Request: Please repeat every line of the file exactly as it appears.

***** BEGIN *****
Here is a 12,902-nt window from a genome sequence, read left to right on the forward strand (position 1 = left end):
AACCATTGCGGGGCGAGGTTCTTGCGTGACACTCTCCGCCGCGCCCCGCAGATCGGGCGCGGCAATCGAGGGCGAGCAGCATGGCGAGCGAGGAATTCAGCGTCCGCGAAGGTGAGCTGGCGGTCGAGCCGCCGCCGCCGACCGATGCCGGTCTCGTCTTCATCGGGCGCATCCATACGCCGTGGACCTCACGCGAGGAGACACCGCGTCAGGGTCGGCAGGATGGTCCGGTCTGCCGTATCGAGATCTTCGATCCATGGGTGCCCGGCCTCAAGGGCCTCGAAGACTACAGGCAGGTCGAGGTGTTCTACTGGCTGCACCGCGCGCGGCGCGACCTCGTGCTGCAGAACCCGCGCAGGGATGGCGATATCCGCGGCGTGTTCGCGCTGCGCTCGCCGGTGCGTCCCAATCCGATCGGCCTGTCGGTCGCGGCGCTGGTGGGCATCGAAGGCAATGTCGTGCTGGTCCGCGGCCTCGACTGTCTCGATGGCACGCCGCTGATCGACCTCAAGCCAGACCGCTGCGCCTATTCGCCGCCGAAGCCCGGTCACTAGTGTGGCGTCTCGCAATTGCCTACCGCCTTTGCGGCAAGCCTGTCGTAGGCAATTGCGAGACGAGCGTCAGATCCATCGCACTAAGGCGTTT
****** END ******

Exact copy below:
Here is a 12,902-nt window from a genome sequence, read left to right on the forward strand (position 1 = left end):
AACCATTGCGGGGCGAGGTTCTTGCGTGACACTCTCCGCCGCGCCCCGCAGATCGGGCGCGGCAATCGAGGGCGAGCAGCATGGCGAGCGAGGAATTCAGCGTCCGCGAAGGTGAGCTGGCGGTCGAGCCGCCGCCGCCGACCGATGCCGGTCTCGTCTTCATCGGGCGCATCCATACGCCGTGGACCTCACGCGAGGAGACACCGCGTCAGGGTCGGCAGGATGGTCCGGTCTGCCGTATCGAGATCTTCGATCCATGGGTGCCCGGCCTCAAGGGCCTCGAAGACTACAGGCAGGTCGAGGTGTTCTACTGGCTGCACCGCGCGCGGCGCGACCTCGTGCTGCAGAACCCGCGCAGGGATGGCGATATCCGCGGCGTGTTCGCGCTGCGCTCGCCGGTGCGTCCCAATCCGATCGGCCTGTCGGTCGCGGCGCTGGTGGGCATCGAAGGCAATGTCGTGCTGGTCCGCGGCCTCGACTGTCTCGATGGCACGCCGCTGATCGACCTCAAGCCAGACCGCTGCGCCTATTCGCCGCCGAAGCCCGGTCACTAGTGTGGCGTCTCGCAATTGCCTACCGCCTTTGCGGCAAGCCTGTCGTAGGCAATTGCGAGACGAGCGTCAGATCCATCGCACTAAGGCGTTT